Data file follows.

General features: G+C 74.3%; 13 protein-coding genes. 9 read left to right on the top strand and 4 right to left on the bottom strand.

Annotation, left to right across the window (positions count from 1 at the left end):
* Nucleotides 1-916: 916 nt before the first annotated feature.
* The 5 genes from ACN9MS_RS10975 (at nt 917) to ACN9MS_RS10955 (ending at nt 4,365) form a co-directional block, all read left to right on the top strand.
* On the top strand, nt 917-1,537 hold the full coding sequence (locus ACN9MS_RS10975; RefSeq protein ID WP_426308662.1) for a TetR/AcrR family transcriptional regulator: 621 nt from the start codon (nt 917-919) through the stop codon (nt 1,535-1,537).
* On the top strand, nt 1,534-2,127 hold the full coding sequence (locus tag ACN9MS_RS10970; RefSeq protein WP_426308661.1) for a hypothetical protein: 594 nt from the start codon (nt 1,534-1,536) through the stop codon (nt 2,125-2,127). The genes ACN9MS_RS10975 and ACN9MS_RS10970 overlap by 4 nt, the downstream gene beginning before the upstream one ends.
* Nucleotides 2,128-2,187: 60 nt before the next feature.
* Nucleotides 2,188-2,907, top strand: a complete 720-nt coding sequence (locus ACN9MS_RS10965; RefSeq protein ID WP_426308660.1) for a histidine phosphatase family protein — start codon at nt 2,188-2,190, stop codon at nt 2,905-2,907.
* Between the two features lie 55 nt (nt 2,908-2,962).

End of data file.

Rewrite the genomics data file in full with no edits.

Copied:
General features: G+C 74.3%; 13 protein-coding genes. 9 read left to right on the top strand and 4 right to left on the bottom strand.

Annotation, left to right across the window (positions count from 1 at the left end):
* Nucleotides 1-916: 916 nt before the first annotated feature.
* The 5 genes from ACN9MS_RS10975 (at nt 917) to ACN9MS_RS10955 (ending at nt 4,365) form a co-directional block, all read left to right on the top strand.
* On the top strand, nt 917-1,537 hold the full coding sequence (locus ACN9MS_RS10975; RefSeq protein ID WP_426308662.1) for a TetR/AcrR family transcriptional regulator: 621 nt from the start codon (nt 917-919) through the stop codon (nt 1,535-1,537).
* On the top strand, nt 1,534-2,127 hold the full coding sequence (locus tag ACN9MS_RS10970; RefSeq protein WP_426308661.1) for a hypothetical protein: 594 nt from the start codon (nt 1,534-1,536) through the stop codon (nt 2,125-2,127). The genes ACN9MS_RS10975 and ACN9MS_RS10970 overlap by 4 nt, the downstream gene beginning before the upstream one ends.
* Nucleotides 2,128-2,187: 60 nt before the next feature.
* Nucleotides 2,188-2,907, top strand: a complete 720-nt coding sequence (locus ACN9MS_RS10965; RefSeq protein ID WP_426308660.1) for a histidine phosphatase family protein — start codon at nt 2,188-2,190, stop codon at nt 2,905-2,907.
* Between the two features lie 55 nt (nt 2,908-2,962).